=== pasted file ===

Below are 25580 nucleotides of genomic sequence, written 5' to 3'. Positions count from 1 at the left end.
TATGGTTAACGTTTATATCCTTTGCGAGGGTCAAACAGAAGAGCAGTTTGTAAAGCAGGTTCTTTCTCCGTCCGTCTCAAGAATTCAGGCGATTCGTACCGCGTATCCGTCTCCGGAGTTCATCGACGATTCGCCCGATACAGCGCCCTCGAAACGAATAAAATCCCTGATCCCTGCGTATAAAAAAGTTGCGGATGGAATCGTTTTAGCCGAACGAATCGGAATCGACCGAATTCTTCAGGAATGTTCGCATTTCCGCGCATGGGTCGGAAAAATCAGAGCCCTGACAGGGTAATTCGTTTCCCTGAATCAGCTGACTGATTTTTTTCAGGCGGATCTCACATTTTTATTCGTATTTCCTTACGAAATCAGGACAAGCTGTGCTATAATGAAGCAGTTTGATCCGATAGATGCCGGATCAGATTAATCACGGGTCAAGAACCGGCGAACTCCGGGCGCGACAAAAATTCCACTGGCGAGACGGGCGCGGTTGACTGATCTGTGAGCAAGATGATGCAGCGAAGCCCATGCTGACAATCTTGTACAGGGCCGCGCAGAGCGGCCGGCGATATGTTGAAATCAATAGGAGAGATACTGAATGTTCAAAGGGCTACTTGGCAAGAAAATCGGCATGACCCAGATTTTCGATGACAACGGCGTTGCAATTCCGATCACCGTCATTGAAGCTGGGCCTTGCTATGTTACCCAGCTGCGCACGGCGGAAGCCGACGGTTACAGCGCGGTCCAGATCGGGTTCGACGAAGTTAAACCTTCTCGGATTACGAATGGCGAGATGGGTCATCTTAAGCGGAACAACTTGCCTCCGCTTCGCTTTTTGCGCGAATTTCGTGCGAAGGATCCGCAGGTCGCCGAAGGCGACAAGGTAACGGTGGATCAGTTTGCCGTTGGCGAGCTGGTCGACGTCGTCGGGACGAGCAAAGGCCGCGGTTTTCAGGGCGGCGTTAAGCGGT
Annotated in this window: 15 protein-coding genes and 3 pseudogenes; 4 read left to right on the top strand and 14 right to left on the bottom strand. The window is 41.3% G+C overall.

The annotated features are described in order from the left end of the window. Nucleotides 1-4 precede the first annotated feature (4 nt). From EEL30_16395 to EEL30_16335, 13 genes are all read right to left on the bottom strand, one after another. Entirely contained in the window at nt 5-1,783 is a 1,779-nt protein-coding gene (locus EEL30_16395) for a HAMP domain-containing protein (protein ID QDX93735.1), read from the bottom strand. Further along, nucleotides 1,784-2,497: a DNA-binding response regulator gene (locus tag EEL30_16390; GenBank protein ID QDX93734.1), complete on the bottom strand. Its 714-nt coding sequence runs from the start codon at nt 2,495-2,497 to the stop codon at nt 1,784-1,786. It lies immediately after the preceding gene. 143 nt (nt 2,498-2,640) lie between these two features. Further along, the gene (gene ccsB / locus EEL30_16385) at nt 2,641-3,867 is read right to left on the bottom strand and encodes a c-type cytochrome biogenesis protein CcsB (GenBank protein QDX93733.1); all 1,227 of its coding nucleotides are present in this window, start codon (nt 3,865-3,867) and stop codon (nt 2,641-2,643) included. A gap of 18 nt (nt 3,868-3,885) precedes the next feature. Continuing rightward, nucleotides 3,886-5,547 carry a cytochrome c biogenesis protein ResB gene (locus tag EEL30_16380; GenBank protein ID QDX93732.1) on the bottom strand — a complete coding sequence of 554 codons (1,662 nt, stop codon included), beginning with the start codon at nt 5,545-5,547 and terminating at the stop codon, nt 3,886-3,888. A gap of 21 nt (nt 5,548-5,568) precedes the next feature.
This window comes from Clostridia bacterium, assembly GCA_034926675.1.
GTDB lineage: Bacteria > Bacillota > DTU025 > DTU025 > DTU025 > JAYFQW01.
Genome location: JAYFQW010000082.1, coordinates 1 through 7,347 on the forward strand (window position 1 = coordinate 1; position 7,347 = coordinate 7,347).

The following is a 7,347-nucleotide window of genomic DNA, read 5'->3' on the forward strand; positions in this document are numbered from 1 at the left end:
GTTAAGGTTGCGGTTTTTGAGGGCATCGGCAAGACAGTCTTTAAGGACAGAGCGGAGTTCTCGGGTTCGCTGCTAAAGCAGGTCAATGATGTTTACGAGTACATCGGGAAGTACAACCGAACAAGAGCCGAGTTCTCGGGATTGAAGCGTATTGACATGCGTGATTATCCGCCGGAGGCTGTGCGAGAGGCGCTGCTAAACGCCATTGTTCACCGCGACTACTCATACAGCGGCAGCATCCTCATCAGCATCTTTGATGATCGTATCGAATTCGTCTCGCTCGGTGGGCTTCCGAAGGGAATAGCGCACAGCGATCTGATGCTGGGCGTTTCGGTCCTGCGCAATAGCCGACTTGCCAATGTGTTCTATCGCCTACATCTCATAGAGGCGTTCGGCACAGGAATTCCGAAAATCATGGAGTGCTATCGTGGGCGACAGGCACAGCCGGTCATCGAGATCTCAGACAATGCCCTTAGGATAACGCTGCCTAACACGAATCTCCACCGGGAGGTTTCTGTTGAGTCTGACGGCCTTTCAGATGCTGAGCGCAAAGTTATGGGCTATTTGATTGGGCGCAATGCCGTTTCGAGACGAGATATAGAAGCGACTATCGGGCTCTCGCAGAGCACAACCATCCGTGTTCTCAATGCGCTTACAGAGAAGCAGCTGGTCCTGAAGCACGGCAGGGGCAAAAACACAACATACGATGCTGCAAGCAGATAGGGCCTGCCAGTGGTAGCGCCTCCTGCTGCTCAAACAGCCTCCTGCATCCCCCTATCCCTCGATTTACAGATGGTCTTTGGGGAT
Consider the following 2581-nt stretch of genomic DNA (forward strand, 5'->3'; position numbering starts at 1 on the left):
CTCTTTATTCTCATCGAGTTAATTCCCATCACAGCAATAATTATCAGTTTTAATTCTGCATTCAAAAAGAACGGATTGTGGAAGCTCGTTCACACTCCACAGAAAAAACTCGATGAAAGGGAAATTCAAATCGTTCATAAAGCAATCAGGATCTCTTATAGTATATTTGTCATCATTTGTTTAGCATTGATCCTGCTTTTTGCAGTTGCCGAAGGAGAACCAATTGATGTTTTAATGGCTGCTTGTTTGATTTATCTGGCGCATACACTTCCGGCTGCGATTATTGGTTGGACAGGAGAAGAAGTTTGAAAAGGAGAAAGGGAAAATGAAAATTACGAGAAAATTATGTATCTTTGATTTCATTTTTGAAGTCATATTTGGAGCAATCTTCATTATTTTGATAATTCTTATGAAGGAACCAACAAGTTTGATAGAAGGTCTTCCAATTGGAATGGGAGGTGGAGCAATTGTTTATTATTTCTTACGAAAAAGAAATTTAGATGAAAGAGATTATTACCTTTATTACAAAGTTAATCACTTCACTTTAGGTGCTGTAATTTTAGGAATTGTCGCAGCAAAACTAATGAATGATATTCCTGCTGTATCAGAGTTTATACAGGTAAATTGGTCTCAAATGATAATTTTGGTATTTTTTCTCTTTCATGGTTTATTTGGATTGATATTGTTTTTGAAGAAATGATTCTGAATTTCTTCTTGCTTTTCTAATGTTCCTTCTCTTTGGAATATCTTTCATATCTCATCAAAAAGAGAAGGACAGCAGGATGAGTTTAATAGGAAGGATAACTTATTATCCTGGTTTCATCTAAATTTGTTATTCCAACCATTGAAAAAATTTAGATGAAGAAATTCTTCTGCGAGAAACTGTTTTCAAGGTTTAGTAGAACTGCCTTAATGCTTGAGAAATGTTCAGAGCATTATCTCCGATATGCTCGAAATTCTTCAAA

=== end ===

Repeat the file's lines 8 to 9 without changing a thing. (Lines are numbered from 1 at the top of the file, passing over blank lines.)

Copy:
The following is a 7,347-nucleotide window of genomic DNA, read 5'->3' on the forward strand; positions in this document are numbered from 1 at the left end:
GTTAAGGTTGCGGTTTTTGAGGGCATCGGCAAGACAGTCTTTAAGGACAGAGCGGAGTTCTCGGGTTCGCTGCTAAAGCAGGTCAATGATGTTTACGAGTACATCGGGAAGTACAACCGAACAAGAGCCGAGTTCTCGGGATTGAAGCGTATTGACATGCGTGATTATCCGCCGGAGGCTGTGCGAGAGGCGCTGCTAAACGCCATTGTTCACCGCGACTACTCATACAGCGGCAGCATCCTCATCAGCATCTTTGATGATCGTATCGAATTCGTCTCGCTCGGTGGGCTTCCGAAGGGAATAGCGCACAGCGATCTGATGCTGGGCGTTTCGGTCCTGCGCAATAGCCGACTTGCCAATGTGTTCTATCGCCTACATCTCATAGAGGCGTTCGGCACAGGAATTCCGAAAATCATGGAGTGCTATCGTGGGCGACAGGCACAGCCGGTCATCGAGATCTCAGACAATGCCCTTAGGATAACGCTGCCTAACACGAATCTCCACCGGGAGGTTTCTGTTGAGTCTGACGGCCTTTCAGATGCTGAGCGCAAAGTTATGGGCTATTTGATTGGGCGCAATGCCGTTTCGAGACGAGATATAGAAGCGACTATCGGGCTCTCGCAGAGCACAACCATCCGTGTTCTCAATGCGCTTACAGAGAAGCAGCTGGTCCTGAAGCACGGCAGGGGCAAAAACACAACATACGATGCTGCAAGCAGATAGGGCCTGCCAGTGGTAGCGCCTCCTGCTGCTCAAACAGCCTCCTGCATCCCCCTATCCCTCGATTTACAGATGGTCTTTGGGGAT